According to an analysis carried out last fall by researchers from Johns Hopkins University School of Medicine and a private consulting firm, people with disabilities were about three times more likely to die from COVID-19 if they had an intellectual or developmental disability than people without comorbidities. These risks of death were even higher than for people with Alzheimer’s disease, cancer or kidney disease. People with reduced mobility were even more likely to die from COVID than people with heart failure, spinal cord injury or liver disease.

Nash said his agency provides many guardianship services for people with disabilities and these guardians have seen too many deaths from COVID.

“When someone comes by, we do a pretty healthy review of what happened to make sure everything was handled the way it was meant to be and that there weren’t any things that weren’t going to go wrong. had to happen, ”Nash said. “And just in the past two months, we’ve probably had a dozen deaths from COVID.

“It’s so difficult because the staff who work with that person, they come close to the person,” he said. Nash noted that one of his staff killed two guardians within two weeks. “It’s just devastating.”

Risk Factors for COVID-19 Mortality in Privately Insured Patients, A FAIR Health White Paper in Collaboration with the West Health Institute and Marty Makary, MD, MPH, Johns Hopkins University School of Medicine, November 2020.

“data-medium-file =” https://www.northcarolinahealthnews.org/wp-content/uploads/2021/03/RiskForDisabilities-280×300.png “data-large-file =” https://www.northcarolinahealthnews.org /wp-content/uploads/2021/03/RiskForDisabilities-421×450.png “class =” size-full wp-image-33012 sp-no-webp “>Risk Factors for COVID-19 Mortality in Personally Insured Patients, A FAIR Health White Paper in Collaboration with the West Health Institute and Marty Makary, MD, MPH, Johns Hopkins University School of Medicine, November 2020. “data-medium-file =” https://www.northcarolinahealthnews.org/wp-content/uploads/2021/03/RiskForDisabilities-280×300.png “data-large-file =” https: //www.northcarolinahealthnews .org / wp-content / uploads /2021/03/RiskForDisabilities-421×450.png “loading =” lazy “class =” size-full wp-image-33012 sp-no-webp “alt =” the bar graph shows a high risk of death from COVID for people with disabilities. “height =” 1180 “width =” 1104 “srcset =” https://1lbxcx1bcuig1rfxaq3rd6w9-wpengine.netdna-ssl.com/wp-content/uploads/2021/03/RiskForDisabilities .png 1104w, https: // 1lbxcx1bcuig1rfxaq3rd6w9 netdna-ssl.com/wp-content/uploads/2021/03/RiskForDisabilities-280×300.png 280w, https://1lbxcx1bcwweng1rfx9dnaq-contentweng1rfxaq-content6w u ploads / 2021/03 / RiskForDisabilities-421×450 .png 421w, https://1lbxcx1bcuig1rfxaq3rd6w9-wpengine.netdna-ssl.com/wp-content/uploads/2021w, https://1lbxcx1bcuig1rfxaq3rd6w9-wpengine.netdna-ssl.com/wp-content/uploads/2021/RiskForDisabilities-140bxlqrd1rd1/enx150wrd1/140xlqrd1.png140xlqrd1.png wpengine.netdna / wpload-sslcontent /2021/03/RiskForDisabilities-768×821.png 768w “sizes =” (max-width: 1104px) 100vw, 1104px “>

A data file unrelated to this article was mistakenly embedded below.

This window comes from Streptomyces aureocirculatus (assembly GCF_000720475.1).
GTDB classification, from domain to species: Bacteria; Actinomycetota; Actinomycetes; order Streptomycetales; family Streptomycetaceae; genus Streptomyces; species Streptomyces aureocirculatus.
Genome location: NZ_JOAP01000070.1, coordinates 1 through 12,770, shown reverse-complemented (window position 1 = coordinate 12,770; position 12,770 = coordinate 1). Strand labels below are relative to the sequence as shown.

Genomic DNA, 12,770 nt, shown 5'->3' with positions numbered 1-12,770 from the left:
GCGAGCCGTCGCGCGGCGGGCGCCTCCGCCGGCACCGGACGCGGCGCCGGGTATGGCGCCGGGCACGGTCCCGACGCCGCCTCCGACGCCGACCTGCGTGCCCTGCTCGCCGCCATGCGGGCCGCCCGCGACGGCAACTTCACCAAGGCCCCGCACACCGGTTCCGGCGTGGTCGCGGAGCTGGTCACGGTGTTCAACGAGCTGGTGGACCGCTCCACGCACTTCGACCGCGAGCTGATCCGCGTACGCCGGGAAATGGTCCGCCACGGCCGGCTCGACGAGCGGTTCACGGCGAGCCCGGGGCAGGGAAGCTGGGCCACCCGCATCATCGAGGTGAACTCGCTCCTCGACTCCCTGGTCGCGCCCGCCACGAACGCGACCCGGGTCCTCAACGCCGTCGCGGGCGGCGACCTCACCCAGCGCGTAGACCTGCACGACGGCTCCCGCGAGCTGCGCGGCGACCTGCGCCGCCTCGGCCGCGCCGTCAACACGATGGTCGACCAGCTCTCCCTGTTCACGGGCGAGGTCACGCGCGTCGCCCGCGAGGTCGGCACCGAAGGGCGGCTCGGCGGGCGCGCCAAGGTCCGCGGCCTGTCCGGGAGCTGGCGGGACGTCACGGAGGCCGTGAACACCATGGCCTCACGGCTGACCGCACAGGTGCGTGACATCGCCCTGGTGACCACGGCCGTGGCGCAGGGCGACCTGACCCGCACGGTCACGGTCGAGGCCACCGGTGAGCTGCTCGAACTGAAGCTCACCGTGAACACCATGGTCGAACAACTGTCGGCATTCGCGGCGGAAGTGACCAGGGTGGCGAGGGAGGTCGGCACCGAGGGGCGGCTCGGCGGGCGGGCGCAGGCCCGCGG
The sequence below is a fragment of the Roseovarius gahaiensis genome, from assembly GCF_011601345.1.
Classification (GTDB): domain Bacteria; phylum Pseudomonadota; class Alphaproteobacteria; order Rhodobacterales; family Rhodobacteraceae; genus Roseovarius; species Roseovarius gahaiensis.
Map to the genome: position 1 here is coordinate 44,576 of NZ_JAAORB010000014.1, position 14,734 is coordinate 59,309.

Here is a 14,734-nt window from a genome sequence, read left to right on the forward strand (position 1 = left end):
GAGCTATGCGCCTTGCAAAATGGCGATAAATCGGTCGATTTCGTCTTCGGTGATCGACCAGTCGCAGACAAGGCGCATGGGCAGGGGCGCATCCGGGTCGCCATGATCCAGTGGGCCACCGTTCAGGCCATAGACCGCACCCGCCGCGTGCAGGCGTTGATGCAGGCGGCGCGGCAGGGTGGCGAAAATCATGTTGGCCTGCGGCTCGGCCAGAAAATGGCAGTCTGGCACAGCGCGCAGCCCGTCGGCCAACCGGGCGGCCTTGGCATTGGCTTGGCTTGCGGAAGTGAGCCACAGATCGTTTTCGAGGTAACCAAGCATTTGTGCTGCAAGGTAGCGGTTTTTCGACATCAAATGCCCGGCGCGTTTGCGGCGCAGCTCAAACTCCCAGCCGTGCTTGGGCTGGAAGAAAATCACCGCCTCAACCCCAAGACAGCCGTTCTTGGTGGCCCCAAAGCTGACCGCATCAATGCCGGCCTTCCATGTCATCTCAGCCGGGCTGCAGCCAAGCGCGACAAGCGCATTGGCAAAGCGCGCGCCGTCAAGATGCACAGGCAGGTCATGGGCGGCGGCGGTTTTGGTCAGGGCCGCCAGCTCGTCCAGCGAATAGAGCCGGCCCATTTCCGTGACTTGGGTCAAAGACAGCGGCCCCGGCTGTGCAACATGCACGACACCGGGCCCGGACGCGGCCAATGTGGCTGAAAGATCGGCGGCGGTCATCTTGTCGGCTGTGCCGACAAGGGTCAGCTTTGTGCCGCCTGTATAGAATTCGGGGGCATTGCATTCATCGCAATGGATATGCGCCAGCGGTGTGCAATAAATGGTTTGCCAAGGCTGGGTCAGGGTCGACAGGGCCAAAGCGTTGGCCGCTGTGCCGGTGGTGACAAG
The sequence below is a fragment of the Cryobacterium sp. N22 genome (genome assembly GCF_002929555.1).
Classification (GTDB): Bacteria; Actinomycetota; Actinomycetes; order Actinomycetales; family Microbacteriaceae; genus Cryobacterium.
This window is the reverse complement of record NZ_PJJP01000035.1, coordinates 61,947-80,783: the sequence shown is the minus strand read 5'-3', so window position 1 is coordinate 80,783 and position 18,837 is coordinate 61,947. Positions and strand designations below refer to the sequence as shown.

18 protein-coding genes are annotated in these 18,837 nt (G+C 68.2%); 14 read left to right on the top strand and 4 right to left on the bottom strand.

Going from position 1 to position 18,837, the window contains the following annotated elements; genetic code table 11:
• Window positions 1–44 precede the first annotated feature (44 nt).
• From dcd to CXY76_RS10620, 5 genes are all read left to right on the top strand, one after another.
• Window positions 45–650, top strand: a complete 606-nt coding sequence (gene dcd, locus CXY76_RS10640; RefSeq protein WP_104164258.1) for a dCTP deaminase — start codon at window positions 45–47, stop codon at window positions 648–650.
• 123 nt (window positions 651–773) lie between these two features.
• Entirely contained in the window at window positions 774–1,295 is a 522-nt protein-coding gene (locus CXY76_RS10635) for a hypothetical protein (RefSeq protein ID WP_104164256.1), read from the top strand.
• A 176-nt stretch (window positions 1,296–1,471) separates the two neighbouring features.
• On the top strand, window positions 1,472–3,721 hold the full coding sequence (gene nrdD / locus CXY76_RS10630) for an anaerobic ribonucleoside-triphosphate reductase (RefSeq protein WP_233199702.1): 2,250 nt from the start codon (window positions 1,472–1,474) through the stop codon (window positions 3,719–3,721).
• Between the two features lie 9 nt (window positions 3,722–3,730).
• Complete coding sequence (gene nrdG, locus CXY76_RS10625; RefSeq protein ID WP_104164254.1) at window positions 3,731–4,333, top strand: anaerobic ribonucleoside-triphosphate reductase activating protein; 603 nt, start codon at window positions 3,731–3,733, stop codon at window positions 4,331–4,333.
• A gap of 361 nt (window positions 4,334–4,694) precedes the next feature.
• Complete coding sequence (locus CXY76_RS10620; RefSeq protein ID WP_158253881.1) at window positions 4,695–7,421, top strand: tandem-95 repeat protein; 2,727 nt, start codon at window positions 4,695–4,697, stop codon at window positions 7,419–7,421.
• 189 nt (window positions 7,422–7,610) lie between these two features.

COVID-19 patients of all age groups were more likely to die if they had any of the 15 co-morbidities shown for patients studied from April to August 2020. Data was adjusted for l age and gender. Data, graph courtesy: Risk Factors for COVID-19 Mortality in Privately Insured Patients, A FAIR Health White Paper in Collaboration with the West Health Institute and Marty Makary, MD, MPH, Johns Hopkins University School of Medicine, November 2020.

A recent analysis of the Kaiser Family Foundation notes that North Carolina is one of the states that does not separately list COVID deaths among people with disabilities. Prior to Tuesday, the state’s vaccination plan did not specifically prioritize these people, other than noting a higher priority for people with “high-risk medical conditions.”

KFF’s analysis notes that the high-risk medical conditions group does not always put non-elderly people with disabilities who receive direct care services on an equal footing with people who live in nursing homes or nursing homes. ‘other gathering places.

“By early February, there had been 111,000 cases and 6,500 deaths from COVID-19 in 31 states that report data in settings such as group homes, personal care homes, adult day care programs, as well as in institutional settings such as intermediate care facilities. and psychiatric institutions ”, we read a press release from KFF on their data analysis.

The analysis also notes that few state immunization plans have specifically mentioned direct care workers who provide long-term services in settings other than nursing homes, such as homes and group homes. , according to a different data set compiled by researchers at Johns Hopkins University. So far North Carolina did not explicitly mention people with disabilities who live at home and in the community in the immunization plan.

“Statewide, the number of people now eligible has grown exponentially,” Guzman wrote to Nash. “I think there are thousands of families right now, crying tears of joy as I am.”

Guzman’s son is due to receive a vaccine on Thursday, March 4.